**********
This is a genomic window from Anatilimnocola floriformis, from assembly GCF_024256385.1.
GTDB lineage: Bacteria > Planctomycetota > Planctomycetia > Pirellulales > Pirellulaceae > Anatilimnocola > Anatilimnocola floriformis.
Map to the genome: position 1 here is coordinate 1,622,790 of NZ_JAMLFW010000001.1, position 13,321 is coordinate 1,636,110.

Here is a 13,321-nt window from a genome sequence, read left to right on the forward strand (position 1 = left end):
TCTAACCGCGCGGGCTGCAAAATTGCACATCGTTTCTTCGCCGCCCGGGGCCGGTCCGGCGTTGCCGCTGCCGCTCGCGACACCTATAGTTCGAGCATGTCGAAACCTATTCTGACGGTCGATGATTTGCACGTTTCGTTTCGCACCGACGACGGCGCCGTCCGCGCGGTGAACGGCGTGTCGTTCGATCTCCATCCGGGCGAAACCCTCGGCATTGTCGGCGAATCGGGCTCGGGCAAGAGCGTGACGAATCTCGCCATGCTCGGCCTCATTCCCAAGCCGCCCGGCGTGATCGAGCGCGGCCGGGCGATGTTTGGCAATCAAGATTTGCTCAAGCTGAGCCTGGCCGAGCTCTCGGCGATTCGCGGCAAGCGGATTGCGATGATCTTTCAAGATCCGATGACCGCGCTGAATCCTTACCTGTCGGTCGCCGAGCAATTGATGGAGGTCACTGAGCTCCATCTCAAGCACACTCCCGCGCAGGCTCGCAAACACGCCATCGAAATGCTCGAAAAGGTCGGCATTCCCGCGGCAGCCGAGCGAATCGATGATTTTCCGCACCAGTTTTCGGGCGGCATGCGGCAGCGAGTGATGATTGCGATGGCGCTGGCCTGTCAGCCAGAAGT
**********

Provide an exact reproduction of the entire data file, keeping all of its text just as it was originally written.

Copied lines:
This is a genomic window from Anatilimnocola floriformis, from assembly GCF_024256385.1.
GTDB lineage: Bacteria > Planctomycetota > Planctomycetia > Pirellulales > Pirellulaceae > Anatilimnocola > Anatilimnocola floriformis.
Map to the genome: position 1 here is coordinate 1,622,790 of NZ_JAMLFW010000001.1, position 13,321 is coordinate 1,636,110.

Here is a 13,321-nt window from a genome sequence, read left to right on the forward strand (position 1 = left end):
TCTAACCGCGCGGGCTGCAAAATTGCACATCGTTTCTTCGCCGCCCGGGGCCGGTCCGGCGTTGCCGCTGCCGCTCGCGACACCTATAGTTCGAGCATGTCGAAACCTATTCTGACGGTCGATGATTTGCACGTTTCGTTTCGCACCGACGACGGCGCCGTCCGCGCGGTGAACGGCGTGTCGTTCGATCTCCATCCGGGCGAAACCCTCGGCATTGTCGGCGAATCGGGCTCGGGCAAGAGCGTGACGAATCTCGCCATGCTCGGCCTCATTCCCAAGCCGCCCGGCGTGATCGAGCGCGGCCGGGCGATGTTTGGCAATCAAGATTTGCTCAAGCTGAGCCTGGCCGAGCTCTCGGCGATTCGCGGCAAGCGGATTGCGATGATCTTTCAAGATCCGATGACCGCGCTGAATCCTTACCTGTCGGTCGCCGAGCAATTGATGGAGGTCACTGAGCTCCATCTCAAGCACACTCCCGCGCAGGCTCGCAAACACGCCATCGAAATGCTCGAAAAGGTCGGCATTCCCGCGGCAGCCGAGCGAATCGATGATTTTCCGCACCAGTTTTCGGGCGGCATGCGGCAGCGAGTGATGATTGCGATGGCGCTGGCCTGTCAGCCAGAAGT